THE growing clamour among children for smartphones and tablet devices has triggered the move to turn The Dandy into a digital comic, its publishers have admitted.
Market research carried out with children as young as six helped develop the world’s first digitised children’s comic, which was launched online at midnight.
For 75 years what was to become Britain’s longest-running comic has been a fixture on the nation’s news-stands - but now Desperate Dan, Keyhole Kate, Bananaman and the Numbskulls are to disappear from the pages of The Dandy.
Instead, they will appear in new digital strips featuring animation and sound effects, while the site will also feature a host of interactive games, a “Dandy TV” show and even a joke shop. A free sample version is now available on the www.dandy.com website, which will go fully live next week.
A team of 20 scriptwriters, artists and animators have been working for several months on the project in a “secret room” at publisher DC Thomson’s offices in Dundee.
Several new characters have been specially created for the new weekly digital version, which will cost £1.49 per issue or an annual subscription of £30.
It emerged on Friday that Sir Paul McCartney is making a special appearance in a bumper final print edition of The Dandy, which is released later this week, with a price tag of £1.99.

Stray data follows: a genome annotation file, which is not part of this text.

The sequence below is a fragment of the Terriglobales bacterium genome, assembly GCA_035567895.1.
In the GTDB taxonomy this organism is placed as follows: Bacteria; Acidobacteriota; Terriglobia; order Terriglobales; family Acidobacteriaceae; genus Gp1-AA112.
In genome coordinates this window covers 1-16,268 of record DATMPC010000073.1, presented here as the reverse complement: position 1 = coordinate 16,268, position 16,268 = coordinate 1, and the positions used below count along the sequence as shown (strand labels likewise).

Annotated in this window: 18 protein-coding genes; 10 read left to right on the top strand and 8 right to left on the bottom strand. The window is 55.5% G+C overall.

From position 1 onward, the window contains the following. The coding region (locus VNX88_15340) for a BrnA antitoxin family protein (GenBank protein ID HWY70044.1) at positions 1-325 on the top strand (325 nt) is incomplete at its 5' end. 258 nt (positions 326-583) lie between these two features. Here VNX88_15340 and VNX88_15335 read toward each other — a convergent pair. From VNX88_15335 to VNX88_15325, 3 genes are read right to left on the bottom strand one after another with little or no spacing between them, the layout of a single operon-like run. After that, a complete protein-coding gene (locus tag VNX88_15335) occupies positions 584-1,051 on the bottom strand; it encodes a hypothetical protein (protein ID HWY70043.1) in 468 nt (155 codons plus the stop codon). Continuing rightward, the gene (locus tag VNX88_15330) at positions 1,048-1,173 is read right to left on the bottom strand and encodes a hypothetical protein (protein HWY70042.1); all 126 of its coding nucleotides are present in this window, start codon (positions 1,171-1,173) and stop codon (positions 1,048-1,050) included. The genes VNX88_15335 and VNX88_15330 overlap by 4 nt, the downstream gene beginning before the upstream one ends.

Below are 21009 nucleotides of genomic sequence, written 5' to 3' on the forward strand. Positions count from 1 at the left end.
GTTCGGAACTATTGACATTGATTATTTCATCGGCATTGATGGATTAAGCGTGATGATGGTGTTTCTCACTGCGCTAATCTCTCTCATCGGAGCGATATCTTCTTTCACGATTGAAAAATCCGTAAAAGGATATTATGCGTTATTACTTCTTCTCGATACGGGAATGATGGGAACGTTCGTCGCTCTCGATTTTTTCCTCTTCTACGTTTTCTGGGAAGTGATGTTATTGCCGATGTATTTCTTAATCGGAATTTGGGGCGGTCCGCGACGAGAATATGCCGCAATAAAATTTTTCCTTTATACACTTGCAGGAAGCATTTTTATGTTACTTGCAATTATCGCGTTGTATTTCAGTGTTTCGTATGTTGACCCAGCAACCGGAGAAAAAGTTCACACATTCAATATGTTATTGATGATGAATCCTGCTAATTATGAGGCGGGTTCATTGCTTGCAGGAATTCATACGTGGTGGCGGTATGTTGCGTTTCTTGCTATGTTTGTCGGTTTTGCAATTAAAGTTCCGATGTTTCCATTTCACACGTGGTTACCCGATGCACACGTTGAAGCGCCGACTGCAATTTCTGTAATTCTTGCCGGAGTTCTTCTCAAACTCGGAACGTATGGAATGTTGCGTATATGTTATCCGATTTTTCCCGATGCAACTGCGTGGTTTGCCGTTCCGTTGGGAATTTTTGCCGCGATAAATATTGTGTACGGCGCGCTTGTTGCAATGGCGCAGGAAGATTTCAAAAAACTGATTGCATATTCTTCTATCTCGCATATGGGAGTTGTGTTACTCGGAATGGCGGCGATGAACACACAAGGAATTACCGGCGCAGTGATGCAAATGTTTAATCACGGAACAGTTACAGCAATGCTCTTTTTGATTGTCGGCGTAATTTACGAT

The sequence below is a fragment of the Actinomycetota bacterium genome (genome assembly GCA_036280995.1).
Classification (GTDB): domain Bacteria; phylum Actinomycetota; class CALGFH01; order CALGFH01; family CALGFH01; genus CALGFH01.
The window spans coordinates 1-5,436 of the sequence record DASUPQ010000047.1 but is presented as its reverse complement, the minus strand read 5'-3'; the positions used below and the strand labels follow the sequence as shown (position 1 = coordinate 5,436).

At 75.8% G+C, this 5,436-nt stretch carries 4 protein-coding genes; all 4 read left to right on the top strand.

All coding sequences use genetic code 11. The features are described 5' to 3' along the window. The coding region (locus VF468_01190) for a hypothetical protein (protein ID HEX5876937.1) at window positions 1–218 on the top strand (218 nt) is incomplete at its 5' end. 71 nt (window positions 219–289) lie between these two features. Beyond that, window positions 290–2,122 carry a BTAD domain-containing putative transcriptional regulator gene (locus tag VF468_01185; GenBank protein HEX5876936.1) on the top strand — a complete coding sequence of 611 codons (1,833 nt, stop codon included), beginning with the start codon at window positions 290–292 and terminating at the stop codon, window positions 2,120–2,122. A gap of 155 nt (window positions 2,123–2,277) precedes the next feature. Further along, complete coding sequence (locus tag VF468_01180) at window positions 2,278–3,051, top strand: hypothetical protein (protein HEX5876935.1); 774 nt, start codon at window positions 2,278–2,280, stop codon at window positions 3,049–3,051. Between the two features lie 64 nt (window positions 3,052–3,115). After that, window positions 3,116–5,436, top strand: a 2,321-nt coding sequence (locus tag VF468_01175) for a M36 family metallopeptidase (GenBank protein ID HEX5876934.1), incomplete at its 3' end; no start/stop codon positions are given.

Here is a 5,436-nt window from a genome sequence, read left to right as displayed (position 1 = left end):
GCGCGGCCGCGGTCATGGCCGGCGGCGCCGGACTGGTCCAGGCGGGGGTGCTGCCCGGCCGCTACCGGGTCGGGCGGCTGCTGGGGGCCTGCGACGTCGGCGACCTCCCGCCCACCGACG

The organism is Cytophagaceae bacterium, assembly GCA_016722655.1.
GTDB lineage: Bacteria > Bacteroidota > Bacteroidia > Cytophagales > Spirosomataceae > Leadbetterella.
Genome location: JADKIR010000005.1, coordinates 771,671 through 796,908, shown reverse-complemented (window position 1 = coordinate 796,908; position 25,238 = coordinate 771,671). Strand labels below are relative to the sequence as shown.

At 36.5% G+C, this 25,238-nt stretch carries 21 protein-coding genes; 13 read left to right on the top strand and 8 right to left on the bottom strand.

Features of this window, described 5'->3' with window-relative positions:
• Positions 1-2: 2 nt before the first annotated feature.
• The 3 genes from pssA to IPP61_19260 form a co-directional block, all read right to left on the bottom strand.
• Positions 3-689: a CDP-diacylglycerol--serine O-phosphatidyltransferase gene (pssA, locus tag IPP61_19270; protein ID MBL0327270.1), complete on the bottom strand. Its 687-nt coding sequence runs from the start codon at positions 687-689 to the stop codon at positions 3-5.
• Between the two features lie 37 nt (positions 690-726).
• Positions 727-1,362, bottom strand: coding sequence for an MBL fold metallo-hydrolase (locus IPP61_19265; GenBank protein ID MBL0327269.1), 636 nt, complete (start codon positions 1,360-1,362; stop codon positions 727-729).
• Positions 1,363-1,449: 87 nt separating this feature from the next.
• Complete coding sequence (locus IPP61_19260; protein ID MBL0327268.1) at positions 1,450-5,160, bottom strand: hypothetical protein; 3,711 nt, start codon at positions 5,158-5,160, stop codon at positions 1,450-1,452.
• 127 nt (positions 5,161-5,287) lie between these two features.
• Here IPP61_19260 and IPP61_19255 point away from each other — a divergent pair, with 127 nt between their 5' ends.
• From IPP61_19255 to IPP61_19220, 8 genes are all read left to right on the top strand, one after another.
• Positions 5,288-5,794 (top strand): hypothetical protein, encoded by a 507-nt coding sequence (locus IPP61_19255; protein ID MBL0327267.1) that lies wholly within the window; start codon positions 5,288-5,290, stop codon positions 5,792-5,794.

The then Beatle had told the magazine NME in 1963 that his personal ambition was to appear in its pages.
Craig Ferguson, editor of the digital version of The Dandy, said: “The decision to wind up the print edition and launch the digital one were pretty much taken simultaneously.
“We are not saying the comic is dead with this move, but wanted to take advantage of innovations in new technology and the various formats that the children of today are well acquainted with and want to use.”
Craig Graham, the final editor of the print edition of The Dandy, who has taken over as editor of the Beano, said: “As a company we’ve been looking to do something like this for years. Even my generation is just as happy with pixels as paper these days’ and kids just love tablets nowadays, so this is a completely natural step for us.”
Mark Hunter, digital project manager, said local primary school pupils had been consulted about ideas for the digital version.
He added: “This is really only the beginning for the digital Dandy. We had around 14 weeks to get this off the ground, although we had obviously done a lot of digital research and development before the decision was take on The Dandy.
“We have so many different ideas we want to try out but we also want to see what works and what doesn’t and also what people have really liked, as we’ll be able to monitor what parts of the site are the most.
“The main stories have been designed to read like a traditional comic, with added motion animation and sound effects, and with the extra features like the games and puzzles, we think it will take the target audience between 10 and 20 minutes to read.”